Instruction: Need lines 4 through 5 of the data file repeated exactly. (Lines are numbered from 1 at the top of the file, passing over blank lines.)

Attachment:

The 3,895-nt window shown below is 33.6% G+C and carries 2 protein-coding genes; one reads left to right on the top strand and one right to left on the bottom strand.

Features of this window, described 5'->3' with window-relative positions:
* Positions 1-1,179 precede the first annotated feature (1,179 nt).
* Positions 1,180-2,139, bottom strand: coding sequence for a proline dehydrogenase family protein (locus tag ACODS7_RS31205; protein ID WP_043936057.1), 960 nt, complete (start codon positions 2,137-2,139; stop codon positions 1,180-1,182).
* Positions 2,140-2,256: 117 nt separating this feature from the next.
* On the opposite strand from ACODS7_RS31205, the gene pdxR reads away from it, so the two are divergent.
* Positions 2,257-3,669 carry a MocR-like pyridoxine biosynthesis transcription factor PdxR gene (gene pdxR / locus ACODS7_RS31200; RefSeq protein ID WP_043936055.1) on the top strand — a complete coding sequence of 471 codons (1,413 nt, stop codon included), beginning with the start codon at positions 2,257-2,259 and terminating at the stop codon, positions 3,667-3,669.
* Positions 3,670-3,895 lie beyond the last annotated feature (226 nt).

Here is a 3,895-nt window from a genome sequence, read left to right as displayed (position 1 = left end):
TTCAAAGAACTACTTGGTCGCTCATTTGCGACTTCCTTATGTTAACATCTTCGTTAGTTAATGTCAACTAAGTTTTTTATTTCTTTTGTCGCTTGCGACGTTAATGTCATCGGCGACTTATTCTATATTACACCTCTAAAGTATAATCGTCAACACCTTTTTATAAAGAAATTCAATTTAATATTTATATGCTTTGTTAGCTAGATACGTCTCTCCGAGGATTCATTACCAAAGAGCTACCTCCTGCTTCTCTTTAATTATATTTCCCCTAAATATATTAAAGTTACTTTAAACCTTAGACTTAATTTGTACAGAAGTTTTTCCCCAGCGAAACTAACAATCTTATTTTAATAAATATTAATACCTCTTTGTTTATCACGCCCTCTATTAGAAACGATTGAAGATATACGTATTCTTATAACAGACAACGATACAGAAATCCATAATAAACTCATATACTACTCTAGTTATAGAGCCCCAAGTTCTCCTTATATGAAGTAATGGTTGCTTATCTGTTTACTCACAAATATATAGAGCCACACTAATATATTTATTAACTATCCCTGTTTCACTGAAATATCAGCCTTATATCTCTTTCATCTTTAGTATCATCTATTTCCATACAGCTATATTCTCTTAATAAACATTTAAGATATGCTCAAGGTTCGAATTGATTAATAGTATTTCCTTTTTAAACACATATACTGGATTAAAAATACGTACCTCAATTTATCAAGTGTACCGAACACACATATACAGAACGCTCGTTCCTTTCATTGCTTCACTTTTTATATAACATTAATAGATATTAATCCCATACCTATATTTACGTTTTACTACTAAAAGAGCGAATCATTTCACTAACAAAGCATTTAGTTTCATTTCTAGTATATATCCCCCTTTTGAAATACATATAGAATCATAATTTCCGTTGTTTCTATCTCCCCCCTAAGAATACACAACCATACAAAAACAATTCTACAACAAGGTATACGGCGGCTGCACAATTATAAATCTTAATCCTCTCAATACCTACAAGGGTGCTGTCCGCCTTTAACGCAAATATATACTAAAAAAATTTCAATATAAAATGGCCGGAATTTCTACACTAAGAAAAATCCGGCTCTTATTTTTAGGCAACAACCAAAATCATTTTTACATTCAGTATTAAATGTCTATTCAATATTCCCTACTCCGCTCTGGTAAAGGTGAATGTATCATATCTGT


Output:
* Positions 1,180-2,139, bottom strand: coding sequence for a proline dehydrogenase family protein (locus tag ACODS7_RS31205; protein ID WP_043936057.1), 960 nt, complete (start codon positions 2,137-2,139; stop codon positions 1,180-1,182).
* Positions 2,140-2,256: 117 nt separating this feature from the next.